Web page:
Native American women to lead 3rd annual Women’s March Reno
RENO, Nev. — For the third consecutive year, members of Great Basin Native American Tribes and other Indigenous nations will lead the third annual Women’s March Reno.
This year’s march is set for 11 a.m. to 1 p.m. in downtown Reno.
“It would be our honor to have you lead us in the March again,” wrote Mylan Hawkins, one of the organizers of the march in Reno, to all 27 Nevada Tribes. “The hand drums, songs, solidarity and Native people have created a greater awareness of the missing and murdered Indigenous women within Indian Country … and the awareness needs to grow.”
Last year, led by Native American women, 12,000 people turned out for the procession through the heart of downtown Reno and across the Truckee River. Moreover, a dozen jingle dancers — moms, daughters, grandmas, sisters and friends, literally and figuratively — started the Northern Nevada movement of this world-wide event.
With its origins in the Ojibwe culture, the jingle dance symbolizes healing. As the mission of the women’s march is to harness the political power of diverse women to create transformative social change, the choreographed tones of the jingles, which imitate the sound of rain helped purify the new day and build a strong, collective spirit to the march.
However, that was just the first wave of the Native American presence. The jingle dress dancers were complemented with hand drums symbolizing Mother Earth’s heartbeat, followed by at least 100 women wearing red ribbon skirts.
Started by an Indigenous community in Canada, the red ribbon skirts serve as a tangible commemoration of the Indigenous women who have gone missing or have been murdered. With skirt silhouettes stretching toward the ground where Mother Earth’s sacred medicines can be found, Native women moved powerfully over the magical Truckee River.
Again this year, Native Americans will wear carefully hand-made bold red attire, the color of love, and the color of passion, to serve as a prominent reminder that the on-going epidemic of missing and murdered women continues.
New this year, The Mankillers, an all-woman, Native American drum group will perform and participate in the rally.
“The world is beginning to understand that the strength and leadership of women are rooted in the ancestry we all carry,” said Michon R. Eben, a member of the Reno-Sparks Indian Colony and the director of the Tribe’s Historic Preservation Office and the Cultural Resource Program. “We rise, we stand and we march to remind the world that without your mothers, wives, aunties, sisters, daughters, grandmothers, great grandmothers, girlfriends and our earth mother, the world would cease to exist.”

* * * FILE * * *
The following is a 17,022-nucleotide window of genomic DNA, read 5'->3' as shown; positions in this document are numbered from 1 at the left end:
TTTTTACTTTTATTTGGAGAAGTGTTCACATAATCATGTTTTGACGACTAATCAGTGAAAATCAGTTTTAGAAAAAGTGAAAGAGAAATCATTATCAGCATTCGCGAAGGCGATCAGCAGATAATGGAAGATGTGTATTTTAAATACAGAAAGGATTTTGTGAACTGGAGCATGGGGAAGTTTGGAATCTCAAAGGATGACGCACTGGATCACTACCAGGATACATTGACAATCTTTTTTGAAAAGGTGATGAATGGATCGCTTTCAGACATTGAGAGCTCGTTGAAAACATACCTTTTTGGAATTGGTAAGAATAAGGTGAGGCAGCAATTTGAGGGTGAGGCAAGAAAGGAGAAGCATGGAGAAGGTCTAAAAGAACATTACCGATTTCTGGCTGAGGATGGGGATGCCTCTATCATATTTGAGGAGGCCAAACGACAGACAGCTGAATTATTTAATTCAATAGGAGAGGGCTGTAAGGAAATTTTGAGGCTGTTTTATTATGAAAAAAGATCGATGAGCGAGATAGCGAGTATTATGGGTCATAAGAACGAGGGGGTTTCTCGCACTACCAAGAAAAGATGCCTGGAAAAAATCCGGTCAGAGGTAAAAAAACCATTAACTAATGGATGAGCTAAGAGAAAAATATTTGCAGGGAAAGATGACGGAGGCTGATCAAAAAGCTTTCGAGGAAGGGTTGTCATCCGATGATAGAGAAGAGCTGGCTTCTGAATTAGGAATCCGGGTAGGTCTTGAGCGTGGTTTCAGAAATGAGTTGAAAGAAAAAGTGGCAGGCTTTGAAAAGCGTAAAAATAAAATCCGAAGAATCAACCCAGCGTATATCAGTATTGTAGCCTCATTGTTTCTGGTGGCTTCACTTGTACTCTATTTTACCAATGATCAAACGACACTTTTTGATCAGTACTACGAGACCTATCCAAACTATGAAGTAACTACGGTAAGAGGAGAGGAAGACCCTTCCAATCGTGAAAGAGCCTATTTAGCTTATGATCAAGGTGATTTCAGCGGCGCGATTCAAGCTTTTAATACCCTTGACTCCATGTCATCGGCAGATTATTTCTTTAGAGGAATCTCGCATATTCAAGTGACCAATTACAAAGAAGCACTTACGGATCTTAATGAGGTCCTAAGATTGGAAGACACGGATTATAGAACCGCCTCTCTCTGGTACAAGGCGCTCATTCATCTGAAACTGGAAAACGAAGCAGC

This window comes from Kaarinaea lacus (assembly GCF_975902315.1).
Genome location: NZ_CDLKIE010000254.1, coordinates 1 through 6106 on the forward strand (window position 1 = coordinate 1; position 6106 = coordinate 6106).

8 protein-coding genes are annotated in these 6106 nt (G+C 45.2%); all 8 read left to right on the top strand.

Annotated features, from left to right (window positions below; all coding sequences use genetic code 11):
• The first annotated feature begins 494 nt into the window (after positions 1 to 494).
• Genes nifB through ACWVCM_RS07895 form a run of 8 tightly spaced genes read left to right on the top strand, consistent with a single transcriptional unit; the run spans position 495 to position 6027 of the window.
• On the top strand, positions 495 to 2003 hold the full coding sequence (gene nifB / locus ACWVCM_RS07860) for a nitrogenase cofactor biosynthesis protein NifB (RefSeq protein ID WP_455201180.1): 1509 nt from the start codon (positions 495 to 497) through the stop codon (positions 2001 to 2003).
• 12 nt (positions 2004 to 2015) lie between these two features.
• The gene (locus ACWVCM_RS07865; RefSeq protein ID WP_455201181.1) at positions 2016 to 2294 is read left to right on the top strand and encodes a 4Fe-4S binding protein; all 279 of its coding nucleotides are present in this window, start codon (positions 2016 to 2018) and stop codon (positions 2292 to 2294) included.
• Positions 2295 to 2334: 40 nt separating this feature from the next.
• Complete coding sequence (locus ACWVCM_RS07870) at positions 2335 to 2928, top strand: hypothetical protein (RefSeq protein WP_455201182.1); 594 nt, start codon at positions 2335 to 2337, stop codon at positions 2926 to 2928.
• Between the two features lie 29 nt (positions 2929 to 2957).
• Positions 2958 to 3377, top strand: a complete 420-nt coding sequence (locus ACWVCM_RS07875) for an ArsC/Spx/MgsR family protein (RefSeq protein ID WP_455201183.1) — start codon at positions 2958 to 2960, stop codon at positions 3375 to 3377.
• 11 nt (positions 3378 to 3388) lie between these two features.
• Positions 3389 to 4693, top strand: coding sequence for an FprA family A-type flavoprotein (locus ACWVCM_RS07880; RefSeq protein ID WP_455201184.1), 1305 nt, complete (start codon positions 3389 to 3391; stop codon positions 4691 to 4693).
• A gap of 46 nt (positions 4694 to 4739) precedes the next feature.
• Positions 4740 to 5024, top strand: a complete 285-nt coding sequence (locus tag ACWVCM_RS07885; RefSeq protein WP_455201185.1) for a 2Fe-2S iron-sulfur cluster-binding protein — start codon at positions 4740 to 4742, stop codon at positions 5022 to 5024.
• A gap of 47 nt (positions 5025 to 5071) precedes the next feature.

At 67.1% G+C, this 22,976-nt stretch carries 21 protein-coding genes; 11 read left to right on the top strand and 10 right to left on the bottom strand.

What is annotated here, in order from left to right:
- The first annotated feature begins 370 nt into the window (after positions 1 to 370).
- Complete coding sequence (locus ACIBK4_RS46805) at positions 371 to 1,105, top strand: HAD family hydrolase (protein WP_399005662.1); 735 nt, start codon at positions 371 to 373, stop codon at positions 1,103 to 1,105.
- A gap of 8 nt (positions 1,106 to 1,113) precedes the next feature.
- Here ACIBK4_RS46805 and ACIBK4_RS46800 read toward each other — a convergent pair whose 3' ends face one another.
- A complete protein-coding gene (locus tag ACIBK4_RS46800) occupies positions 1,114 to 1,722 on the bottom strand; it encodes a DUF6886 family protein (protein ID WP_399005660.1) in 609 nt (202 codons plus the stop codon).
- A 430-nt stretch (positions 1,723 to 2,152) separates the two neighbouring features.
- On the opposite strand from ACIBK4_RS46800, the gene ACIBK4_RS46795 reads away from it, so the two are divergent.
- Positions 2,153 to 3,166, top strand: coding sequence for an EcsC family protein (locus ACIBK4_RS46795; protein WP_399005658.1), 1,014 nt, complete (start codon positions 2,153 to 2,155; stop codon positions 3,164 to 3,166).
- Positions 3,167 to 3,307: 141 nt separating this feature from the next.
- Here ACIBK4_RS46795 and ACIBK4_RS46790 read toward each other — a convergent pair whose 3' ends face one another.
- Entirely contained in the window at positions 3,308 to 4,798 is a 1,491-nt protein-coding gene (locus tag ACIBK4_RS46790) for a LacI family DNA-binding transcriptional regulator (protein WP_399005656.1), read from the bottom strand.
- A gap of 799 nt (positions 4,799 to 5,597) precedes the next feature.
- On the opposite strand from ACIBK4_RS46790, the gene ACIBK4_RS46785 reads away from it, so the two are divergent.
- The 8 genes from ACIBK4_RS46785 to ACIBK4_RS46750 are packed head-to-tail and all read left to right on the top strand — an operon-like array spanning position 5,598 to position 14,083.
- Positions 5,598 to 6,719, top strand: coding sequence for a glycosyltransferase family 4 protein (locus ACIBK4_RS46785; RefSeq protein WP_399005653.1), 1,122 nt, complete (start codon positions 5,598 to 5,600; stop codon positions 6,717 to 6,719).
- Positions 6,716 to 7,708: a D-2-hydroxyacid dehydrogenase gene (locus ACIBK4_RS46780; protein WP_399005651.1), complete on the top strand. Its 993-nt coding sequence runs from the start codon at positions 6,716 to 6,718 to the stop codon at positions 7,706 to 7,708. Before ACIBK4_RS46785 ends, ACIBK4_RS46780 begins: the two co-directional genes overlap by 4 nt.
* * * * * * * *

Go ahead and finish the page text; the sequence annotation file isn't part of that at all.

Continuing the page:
Dr. Debra Harry, a member of the Pyramid Lake Paiute Tribe and a lecturer for the University of Nevada’s Gender, Race, and Identify Program, will be one of the featured speakers after the participants gather in the City of Reno Plaza.
According to the Reno march organizers, other speakers will include Verita Prothro Black, Ethan Clift, Vivian Leal and Assemblywoman Sarah Peters.
For more information about the RSIC’s involvement with the Women’s March Reno, contact RSIC Public Information Officer Stacey Montooth at 775-842-2902 or firstname.lastname@example.org.
This article was provided to First Nation’s Focus by the Reno-Sparks Indian Colony. Go to rsic.org to learn more.
Art of Jack Malotte (Shoshone, Washoe) honors connection between Great Basin, Native Americans (w/ video)
The exhibition, planned through Oct. 20 at the Reno art museum, includes hundreds of pieces spanning four decades of Malotte’s career — from his teenage years at Wooster High School to his college days in Oakland, California, to his most recent works produced at his home studio in Duckwater, Nevada.